Graphic: aeromedical rescue photo
A tough year for Mum – a family recalls 1992
Back in 1992, the Cullenward family was living on a property 12kms east of Enngonia, a tiny town 100kms north of Bourke.
"We had 50,000 acres with sheep and cattle," says Hamish Cullenward, now 26
"One day my brother, who was ten, and I were mucking around in the back yard with an old set of golf clubs and a flat soccer ball. At one point he swung the stick and it got me across the eye; it was a broken club with a sharp point! Mum had to drive me into town -- about 120 kms away and the Flying Doctor flew me to Sydney from there."
"The only things I can remember are jumping on the plane, where I had a vegemite sandwich, and my first memory of Sydney with all the lights at night. It was pretty spectacular."
"We were very fortunate that when I took him into Bourke the eye team from the Prince of Wales Hospital in Sydney happened to be there," explains his mother, Julie Cullenward. "The doctor sent us to the team and they said 'he needs to go to Sydney' and the Flying Doctor took us that night.
He was only four." But that scary experience was just a dress-rehearsal for the family.
Just a few months later daughter Annabel, aged eight, was attending her first pony camp, along with her mother.
"It was the first day, which was very exciting," recalls Annabel. "We were lining up to learn how to jump and suddenly a bird flew up and spooked my horse. I got thrown off and broke both my collarbones and then I was kicked in the mouth which broke my jaw in a few different places."
Julie, who had been cutting up the food for morning tea, looked up in time to see Annabel hit the ground.
"It was awful," recalls Julie. "I took her straight around to Bourke Hospital and they were saying she needed the Flying Doctor. We were in such a rush, my poor husband had to go and get the horse which had been left behind!"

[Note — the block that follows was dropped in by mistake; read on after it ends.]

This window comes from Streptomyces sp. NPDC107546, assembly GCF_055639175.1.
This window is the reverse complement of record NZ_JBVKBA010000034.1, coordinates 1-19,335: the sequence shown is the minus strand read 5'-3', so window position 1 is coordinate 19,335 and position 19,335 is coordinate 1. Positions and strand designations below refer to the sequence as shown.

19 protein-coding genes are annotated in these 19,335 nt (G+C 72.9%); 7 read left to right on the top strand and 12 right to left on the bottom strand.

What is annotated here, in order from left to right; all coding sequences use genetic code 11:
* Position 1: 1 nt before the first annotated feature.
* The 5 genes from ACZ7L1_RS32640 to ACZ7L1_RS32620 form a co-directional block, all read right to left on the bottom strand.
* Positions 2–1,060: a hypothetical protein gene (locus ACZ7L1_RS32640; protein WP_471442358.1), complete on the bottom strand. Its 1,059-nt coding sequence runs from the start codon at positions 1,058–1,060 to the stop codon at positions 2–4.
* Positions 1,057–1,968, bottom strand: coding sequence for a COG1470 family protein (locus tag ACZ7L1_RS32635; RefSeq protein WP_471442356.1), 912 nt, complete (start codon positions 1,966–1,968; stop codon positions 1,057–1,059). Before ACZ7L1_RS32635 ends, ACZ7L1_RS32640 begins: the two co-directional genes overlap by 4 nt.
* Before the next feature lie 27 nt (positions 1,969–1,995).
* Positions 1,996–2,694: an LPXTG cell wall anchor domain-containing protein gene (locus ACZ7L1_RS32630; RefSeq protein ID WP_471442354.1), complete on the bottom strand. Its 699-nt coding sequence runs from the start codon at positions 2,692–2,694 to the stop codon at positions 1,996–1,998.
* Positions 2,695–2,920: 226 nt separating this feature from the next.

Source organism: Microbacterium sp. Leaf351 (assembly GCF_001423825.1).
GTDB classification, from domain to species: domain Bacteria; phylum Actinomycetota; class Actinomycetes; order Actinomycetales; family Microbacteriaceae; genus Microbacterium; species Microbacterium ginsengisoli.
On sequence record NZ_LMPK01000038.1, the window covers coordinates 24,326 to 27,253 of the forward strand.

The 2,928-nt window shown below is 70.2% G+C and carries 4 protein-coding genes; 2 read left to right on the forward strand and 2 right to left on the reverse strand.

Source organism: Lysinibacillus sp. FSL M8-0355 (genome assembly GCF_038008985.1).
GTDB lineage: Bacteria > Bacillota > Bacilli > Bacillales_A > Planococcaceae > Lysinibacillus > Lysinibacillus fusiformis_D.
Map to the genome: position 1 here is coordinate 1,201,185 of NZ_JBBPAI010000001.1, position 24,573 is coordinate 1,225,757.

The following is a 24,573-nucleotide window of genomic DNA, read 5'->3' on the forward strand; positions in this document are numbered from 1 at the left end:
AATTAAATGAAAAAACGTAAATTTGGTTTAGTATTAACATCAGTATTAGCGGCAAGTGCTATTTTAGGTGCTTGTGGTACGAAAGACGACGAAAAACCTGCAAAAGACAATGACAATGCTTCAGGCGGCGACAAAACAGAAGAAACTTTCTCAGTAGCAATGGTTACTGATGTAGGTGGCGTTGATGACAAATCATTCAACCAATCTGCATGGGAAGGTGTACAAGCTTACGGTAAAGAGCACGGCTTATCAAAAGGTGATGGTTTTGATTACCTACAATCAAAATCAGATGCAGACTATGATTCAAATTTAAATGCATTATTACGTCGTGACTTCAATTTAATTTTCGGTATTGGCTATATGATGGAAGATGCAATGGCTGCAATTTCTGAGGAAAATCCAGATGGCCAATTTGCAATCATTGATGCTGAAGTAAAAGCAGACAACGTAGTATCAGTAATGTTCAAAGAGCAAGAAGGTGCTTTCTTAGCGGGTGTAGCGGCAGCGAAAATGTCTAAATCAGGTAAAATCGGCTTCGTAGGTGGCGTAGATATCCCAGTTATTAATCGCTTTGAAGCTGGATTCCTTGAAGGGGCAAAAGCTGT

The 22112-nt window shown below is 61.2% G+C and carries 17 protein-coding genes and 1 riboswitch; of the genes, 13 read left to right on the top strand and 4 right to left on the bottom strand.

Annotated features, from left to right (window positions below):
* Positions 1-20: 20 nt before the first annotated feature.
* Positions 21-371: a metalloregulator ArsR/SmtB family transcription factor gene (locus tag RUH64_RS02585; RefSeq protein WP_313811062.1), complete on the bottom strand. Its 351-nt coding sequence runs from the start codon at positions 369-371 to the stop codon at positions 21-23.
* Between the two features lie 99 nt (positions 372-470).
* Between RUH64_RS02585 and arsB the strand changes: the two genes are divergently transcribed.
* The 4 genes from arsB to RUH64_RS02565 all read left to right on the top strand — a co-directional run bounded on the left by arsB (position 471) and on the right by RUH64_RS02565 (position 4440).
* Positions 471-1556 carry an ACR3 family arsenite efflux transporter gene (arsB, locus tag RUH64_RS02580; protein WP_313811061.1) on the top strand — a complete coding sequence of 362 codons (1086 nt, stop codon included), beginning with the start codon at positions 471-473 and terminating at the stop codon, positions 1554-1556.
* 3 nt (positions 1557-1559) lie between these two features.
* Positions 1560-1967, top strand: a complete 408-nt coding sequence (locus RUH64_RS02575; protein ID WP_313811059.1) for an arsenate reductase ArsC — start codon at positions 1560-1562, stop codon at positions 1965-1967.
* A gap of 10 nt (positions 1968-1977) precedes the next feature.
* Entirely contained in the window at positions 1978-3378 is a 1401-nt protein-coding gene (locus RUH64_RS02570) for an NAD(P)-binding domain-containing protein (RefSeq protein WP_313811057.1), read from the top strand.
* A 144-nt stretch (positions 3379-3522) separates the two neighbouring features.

Annabel only recalls seeing the bird flying up and then being wheeled on a trolley to be loaded onto the plane.
"The nurse talked me through everything putting me on the plane," she says. "I met the pilot, which was actually quite exciting, and then I was taken to Sydney. I had surgery on my mouth and it all got wired up. We were there for a few weeks."
At the time of Annabel's accident, Julie was doing her Dip Ed and had taken the final paper to the pony camp to work on. "It was in my bag and I ended up finishing it off in hospital in Sydney!" says Julie.
Meanwhile Annabel suffered from bad motion sickness which put her at risk whenever she had to travel once she returned home.
"They made me carry a pair of scissors around my neck and my mother was told that if she vomits, cut the wires with the scissors! I had one of my arms in a foam sling and for a few months I could only eat pureed food from a straw slipped through my teeth! I remember not having a lot of movement and being uncomfortable.
"We had a really good dentist in Bourke and he was able to cut the wire and take it all out once it was healed. I think it was a tough year for Mum!"
Today, Hamish works as an accountant in Wagga, enjoying life in a big country town after university and working in Sydney.
"My eye issue is ongoing," he says. "The lens was so damaged it was taken out and my eye was knocked out of shape. I can still see out of it but I pretty much use my right eye. But if I hadn't got the quick access to the necessary eye surgeons and specialists I would have definitely lost the sight of that eye. I've never forgotten, the Flying Doctor has always been my charity of choice."
Annabel, who now lives near Dubbo, is married and has a 10-month-old daughter.
"We'll hopefully never need it for her," says Annabel. "But it's a wonderful service."
"I think the Flying Doctor is the most marvellous institution," she says. "The service they do is fantastic for rural people. You can't underestimate how crucial that expert, specialist care is in a timely way. We were in Sydney five hours from the time Annabel had the accident and I was able to ask the specialist orthodontist who came to look at her whether it would affect her down the track. The relief of having him explain things was so important.
"We'll always remember what they did for us and always support them."